Durability Design of Concrete Structures
Kefei Li, Professor, Civil Engineering Department, Tsinghua University, Beijing, China. Li obtained his first Ph.D in Bridge Engineering in 2000 from Tongji University (China), and the second in Material Science from Ecole des Ponts, ParisTech (France) in 2002. He began his professional life as a civil engineering consultant in OXAND S.A. (France) and transferred to Tsinghua University taking a teaching-research position in 2004. His research interests include durability mechanisms of structural concretes, durability design of concrete structures, and assessment of structural behaviors. He also participated in or led the following projects:- the design of Hong Kong-Zhuhai-Macao sea link project (design life of 120 years); the durability design and assessment of High Integrity Container for radioactive disposal (design life of 300 years, 2010-now); the Chinese design code GB/T 50476-2008 'Code for Durability Design of Concrete Structures'. He has published more than 50 journal papers and this is his first book.
Durability Design of Concrete Structures
Durability of Concrete Structures: State of the Art
Durability is a term related to both performance and time, reflecting the degree to which a structure/infrastructure meets its intended functions for a given duration of time. This description applies to all types of structure and infrastructures in civil engineering. Actually, during the service life a structure displays time-dependent behaviors by ageing of the structural materials. The ageing processes can be intrinsic to the structural materials or induced by the interactions between the service conditions and the structural materials. This picture holds for all structures and their constitutive materials. In fact, concrete structures have transient behaviors due to some well-known time-dependent properties of structural concrete, such as shrinkage and creep. Take creep, for example. Engineers had been challenged by this evolving property as early as the 1900s, the very beginning of concrete structures coming into use. During the following years the lack of consideration of creep, surely due to lack of knowledge, had caused some serious accidents in structural engineering; for example, the collapse of the Koror-Babelthuap Bridge, Palau, in 1996. The past century has witnessed considerable research efforts dedicated to this subject, and the colossal creep models and established databases. The awareness of the deterioration of concrete properties by environmental actions comes much later. In the early 1990s, field investigations from various sources showed that concrete structures, massively constructed during 1950s and 1960s, were in very poor condition. The cost of the maintenance works due to deterioration by environmental actions was reported to be reaching an alarming level and generated heavy financial burdens on the structure owners. This situation makes durability a worldwide concern for decision-makers, structural designers, and material suppliers. Accordingly, the past three decades witnessed enormous efforts dedicated to intensive research on deterioration processes of structural elements and concretes, and the durability specifications for concrete structures at the design level.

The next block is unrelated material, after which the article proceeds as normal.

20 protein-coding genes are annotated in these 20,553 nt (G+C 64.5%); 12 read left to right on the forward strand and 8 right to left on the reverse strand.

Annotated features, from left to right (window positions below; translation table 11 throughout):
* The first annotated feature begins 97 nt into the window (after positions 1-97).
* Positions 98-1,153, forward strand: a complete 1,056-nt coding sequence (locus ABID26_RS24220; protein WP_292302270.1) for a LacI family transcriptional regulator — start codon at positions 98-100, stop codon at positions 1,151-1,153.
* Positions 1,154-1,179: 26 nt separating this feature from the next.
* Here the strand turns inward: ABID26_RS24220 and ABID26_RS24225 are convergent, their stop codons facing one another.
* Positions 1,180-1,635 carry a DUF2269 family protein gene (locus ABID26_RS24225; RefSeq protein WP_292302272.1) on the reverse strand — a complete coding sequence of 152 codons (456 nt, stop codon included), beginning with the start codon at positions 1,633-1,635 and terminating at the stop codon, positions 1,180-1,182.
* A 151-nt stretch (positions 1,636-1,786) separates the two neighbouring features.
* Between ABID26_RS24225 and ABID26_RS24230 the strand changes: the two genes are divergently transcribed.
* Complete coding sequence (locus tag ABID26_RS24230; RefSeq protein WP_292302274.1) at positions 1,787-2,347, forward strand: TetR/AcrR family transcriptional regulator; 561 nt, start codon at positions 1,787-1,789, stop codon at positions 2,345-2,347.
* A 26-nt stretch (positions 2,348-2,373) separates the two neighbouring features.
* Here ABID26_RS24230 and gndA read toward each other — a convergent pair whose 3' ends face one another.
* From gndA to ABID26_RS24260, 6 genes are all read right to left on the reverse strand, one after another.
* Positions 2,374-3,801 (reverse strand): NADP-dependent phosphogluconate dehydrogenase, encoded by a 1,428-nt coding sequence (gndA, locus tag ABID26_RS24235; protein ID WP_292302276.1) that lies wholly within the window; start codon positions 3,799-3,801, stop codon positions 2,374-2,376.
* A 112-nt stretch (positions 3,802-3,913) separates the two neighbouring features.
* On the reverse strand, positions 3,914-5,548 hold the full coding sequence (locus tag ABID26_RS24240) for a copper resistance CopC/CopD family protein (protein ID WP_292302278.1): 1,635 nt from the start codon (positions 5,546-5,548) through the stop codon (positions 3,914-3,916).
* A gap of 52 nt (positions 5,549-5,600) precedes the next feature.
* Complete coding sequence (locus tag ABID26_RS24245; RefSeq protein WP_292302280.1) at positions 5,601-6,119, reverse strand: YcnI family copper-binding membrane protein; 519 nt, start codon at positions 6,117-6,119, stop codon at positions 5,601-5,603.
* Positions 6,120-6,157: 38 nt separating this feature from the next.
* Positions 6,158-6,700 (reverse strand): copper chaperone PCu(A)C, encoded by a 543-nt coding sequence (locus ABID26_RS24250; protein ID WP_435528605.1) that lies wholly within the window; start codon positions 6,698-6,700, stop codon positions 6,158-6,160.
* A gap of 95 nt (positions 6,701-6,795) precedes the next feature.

Today, the term "durability" is somewhat standardized in a technical sense. The standard ISO-13823 provided the definition as the "capability of a structure or any component to satisfy, with planned maintenance, the design performance requirements over a specified period of time under the influence of the environmental actions, or as a result of a self-ageing process"; the ACI Concrete Terminology gives the definition as the "ability of a material to resist weathering action, chemical attack, abrasion, or any other process of deterioration." Evidently, the former definition is more adapted to structural engineering, while the latter is more oriented to concrete materials. However, one can notice that both definitions exclude the most evident time-dependent properties of structural concrete: shrinkage and creep. This is doubtless due to the fact that the recent engineering concern, as well as the corresponding efforts, mainly focuses on the environmental actions, the reason why the term "environmental actions" is explicitly expressed in both definitions. In this book, this established terminology is also followed, though shrinkage and creep remain the most important transient properties of structural concretes. The awareness of structural durability leads to two important changes in structural design. First, the design changes from a "static" mode to an "evolving" mode and the evolution of certain structural and materials properties must be taken into account through appropriate approaches. The design service life, or design working life, becomes an independent design parameter and target for the design procedure. Hence, the design changes from a loading-based procedure to a service life-based one. Second, durability awareness enables the